Chapter III deals with the admission of the Bhikkhuni Samgha. Certain remarks made by the Buddha have been interpreted in different ways, pointing out that better understanding of the problems is needed. The distinction should be maintained between the two kind of utterances of the Buddha (Buddha-vacana) namely worked which need further explanation (neyattha), and words which do not need further explanation (nitattha). Discussion is also made on the justification of the acceptance of the Bhikkhuni Samgha. This includes the responsibility of Ananda for the formation of the Bhikkhuni Samgha, and the accusations against him at the first Council presided by Maha Kassapa. Certain considerations, e.g., any personal disagreement which Maha Kassapa might have had against Ananda should be taken into account for a proper discussion of the accusations.

The following six chapters (chapters IV-IX) are the main body of this dissertation. Each chapter takes up the study of the Patimokkha section by section. It is an attempt to search for new informations and new trends of development of the Samgha through the comparative study of the Bhikkhuni Patimokkha of various schools whose Patimokkhas are still available. To provide a better and clearer understanding of the growth the organization of the Samgha, the study covers not only the study of the various Bhikkhuni Patimokkha but also the Bhikkhu Patimokkha. For Theravada, both translations of the Pali text in Thai and English are considered. Many valuable information are brought out against the dim background and provides a wider and richer materials to be taken up for further research work.

A great deal of knowledge about the organization and administration of the Buddhist Samgha can be obtained form the Vinaya Patika. As this study concerns primarily the Bhikkuni Samgha, most of the original materials used are drawn from the Vinaya Pitaka which has been translated into English by Olden-berg and T.W. Rhys Divids and brought to completion by Horner. But the Vinaya Patika of many other Buddhist schools are still preserved at large in Chinese and Tibetan and partially in Sanskrit fragments.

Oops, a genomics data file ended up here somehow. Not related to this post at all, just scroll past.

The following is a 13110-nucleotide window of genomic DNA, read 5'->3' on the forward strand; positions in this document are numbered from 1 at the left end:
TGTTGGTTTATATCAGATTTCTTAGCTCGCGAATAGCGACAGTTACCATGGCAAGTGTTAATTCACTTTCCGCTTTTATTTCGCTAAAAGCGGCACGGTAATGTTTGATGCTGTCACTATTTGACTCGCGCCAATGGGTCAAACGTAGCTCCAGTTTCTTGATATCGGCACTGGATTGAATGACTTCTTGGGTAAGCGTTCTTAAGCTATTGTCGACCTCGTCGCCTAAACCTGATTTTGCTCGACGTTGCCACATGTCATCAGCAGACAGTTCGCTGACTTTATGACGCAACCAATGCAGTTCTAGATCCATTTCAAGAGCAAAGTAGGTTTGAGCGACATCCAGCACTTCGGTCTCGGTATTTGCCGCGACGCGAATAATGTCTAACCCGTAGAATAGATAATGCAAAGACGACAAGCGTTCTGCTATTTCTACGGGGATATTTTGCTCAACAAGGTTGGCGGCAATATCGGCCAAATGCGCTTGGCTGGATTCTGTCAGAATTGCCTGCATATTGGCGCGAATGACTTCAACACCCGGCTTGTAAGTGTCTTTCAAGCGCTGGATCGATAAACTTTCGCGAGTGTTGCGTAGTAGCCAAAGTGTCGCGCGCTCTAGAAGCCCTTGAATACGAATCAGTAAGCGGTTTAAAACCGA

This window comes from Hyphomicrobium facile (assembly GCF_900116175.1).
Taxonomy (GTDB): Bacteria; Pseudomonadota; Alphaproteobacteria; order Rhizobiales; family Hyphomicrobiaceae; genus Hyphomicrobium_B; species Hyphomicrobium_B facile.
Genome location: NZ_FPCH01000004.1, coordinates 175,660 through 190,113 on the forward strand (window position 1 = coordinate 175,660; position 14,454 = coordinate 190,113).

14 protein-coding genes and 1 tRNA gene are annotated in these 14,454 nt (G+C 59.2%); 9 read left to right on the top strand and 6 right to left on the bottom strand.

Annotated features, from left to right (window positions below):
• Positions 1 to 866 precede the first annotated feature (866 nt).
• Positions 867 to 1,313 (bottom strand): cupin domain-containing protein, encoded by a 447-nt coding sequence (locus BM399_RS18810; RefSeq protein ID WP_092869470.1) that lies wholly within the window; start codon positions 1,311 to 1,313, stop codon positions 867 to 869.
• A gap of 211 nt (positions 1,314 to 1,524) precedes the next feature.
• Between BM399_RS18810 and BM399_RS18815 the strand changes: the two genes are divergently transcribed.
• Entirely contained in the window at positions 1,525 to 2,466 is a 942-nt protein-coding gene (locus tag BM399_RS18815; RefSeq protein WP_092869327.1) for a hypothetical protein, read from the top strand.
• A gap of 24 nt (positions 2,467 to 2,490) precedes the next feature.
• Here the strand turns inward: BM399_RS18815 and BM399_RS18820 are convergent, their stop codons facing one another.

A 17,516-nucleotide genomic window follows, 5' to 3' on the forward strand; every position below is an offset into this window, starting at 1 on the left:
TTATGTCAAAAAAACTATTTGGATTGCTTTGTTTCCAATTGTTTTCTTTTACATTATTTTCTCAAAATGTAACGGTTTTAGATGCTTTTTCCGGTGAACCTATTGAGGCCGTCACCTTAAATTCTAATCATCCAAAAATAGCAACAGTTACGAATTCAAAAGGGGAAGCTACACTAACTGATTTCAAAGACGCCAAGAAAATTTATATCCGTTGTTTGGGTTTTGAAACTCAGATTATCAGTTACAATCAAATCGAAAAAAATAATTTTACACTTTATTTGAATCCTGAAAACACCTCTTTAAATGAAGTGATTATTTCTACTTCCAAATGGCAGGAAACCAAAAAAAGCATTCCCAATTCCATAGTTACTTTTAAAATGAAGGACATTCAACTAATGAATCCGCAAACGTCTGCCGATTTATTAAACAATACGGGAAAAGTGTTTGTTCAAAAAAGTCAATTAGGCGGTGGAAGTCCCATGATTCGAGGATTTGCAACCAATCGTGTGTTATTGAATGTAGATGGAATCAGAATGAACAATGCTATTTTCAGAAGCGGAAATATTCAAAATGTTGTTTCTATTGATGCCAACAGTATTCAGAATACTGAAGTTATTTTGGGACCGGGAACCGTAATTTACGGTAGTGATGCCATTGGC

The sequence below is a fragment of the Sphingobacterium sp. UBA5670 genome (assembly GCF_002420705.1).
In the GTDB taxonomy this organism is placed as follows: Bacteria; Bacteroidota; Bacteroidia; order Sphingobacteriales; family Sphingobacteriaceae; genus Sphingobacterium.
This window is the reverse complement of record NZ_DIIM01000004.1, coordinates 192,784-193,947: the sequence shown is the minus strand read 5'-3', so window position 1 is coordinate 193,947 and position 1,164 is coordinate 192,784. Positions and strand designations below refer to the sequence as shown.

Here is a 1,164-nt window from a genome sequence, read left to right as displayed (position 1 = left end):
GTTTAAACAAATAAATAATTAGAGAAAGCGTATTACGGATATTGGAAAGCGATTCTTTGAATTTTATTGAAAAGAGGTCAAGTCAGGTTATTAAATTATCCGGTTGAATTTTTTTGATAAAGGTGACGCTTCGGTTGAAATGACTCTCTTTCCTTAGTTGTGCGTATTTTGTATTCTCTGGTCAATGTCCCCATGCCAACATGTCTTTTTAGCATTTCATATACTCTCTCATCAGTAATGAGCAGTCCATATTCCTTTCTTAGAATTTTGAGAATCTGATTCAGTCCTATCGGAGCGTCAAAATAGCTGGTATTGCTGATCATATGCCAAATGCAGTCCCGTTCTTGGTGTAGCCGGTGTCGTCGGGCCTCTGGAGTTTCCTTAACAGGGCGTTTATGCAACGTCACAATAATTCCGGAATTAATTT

There are a few works which help further our study in this field. Mrs. Rhys Davids has brought out a translation of the Therigatha, known in English as the Psalms of the Sisters which throws some light on the abilities and positions of the bhikkhunis in the early period. A monumental work on the institute of bhikkhunis and its formation has been written by Miss I. B. Horner in Women under Primitive Buddhism. Her work covers wide scope in regard to the position of women before and during the Buddha's time, and many important points have been discussed. Her study in through and analytical within the limit of Pali sources.

About the Author:

born on 6 October, 1944, in Thailand, Dr. (Mrs.) Chatsumarn Kabilsingh graduated with Hons. In Philosophy from Visva Bharti University, Santiniketan (India), received her M. A. degree in Religion from McMaster University, Canada and did her Ph. D in 1982 from Magadh University, Bodhgaya (India). Since 1973 She has been working as Associate Professor Philosophy and Religion and is now Head of the Department of Philosophy and Religion, Faculty of Liberal Arts, Thammasat university, Bangkok, Thailand.

Dr. Kabilsingh is also associated with many learned bodies in Thailand and abroad. Her main fields of specialization cover Eastern Civilisation, Chinese Philosophy, Buddhism, and World Religion.

Dr. Kabilsingh is also has published several books and more than twentyfive research articles including Are there Buddhist Nuns; Essence of Buddhism; Theravada-Mahayana; Islam; Christianity; Sadharma-pundarika-Sutra (Thai trans.) and Buddhism in China.

A widely traveled scholar, Dr. Kabilsingh has attended many International Conferences in different parts of the world and is well known in her field of study.

CONTENTS

Forewordiii
Acknowledgementv
Abbreviationsvii
Introductionix
CHAPTER IThe Position of Women in the Pre-Buddhistic Period

1
CHAPTER IIThe Buddha and his Psychological Attitude towards Women

12
CHAPTER IIIThe Formation of the Bhikkhuni Samgha

21
CHAPTER IVA Comparative Study of the Bhikkhuni Parajika

38
CHAPTER VA comparative Study of Bhikkhuni Samghadisesa

57
CHAPTER VIA Comparative Study of Nissaggiya Pacittiya

73
CHAPTER VIIA Comparative Study of Bhikkhuni Pacittiya

91
CHAPTER VIIIA Comparative Study of Bhikkhuni Patidesaniya and Adhikarana Samatha

126
CHAPTER IXA Comparative Study of Bhikkhuni Sekhiya

133
CHAPTER XSome Reflections on the Bhikkhuni Patimokkha

156
CHAPTER XIHistorical Development of Various Schools

174
Conclusion186
Bibliography191
Index197

A Comparative study Of Bhikkhuni Patimokkha

Item Code:
IDG620
Cover:
Hardcover
Edition:
1984
Size: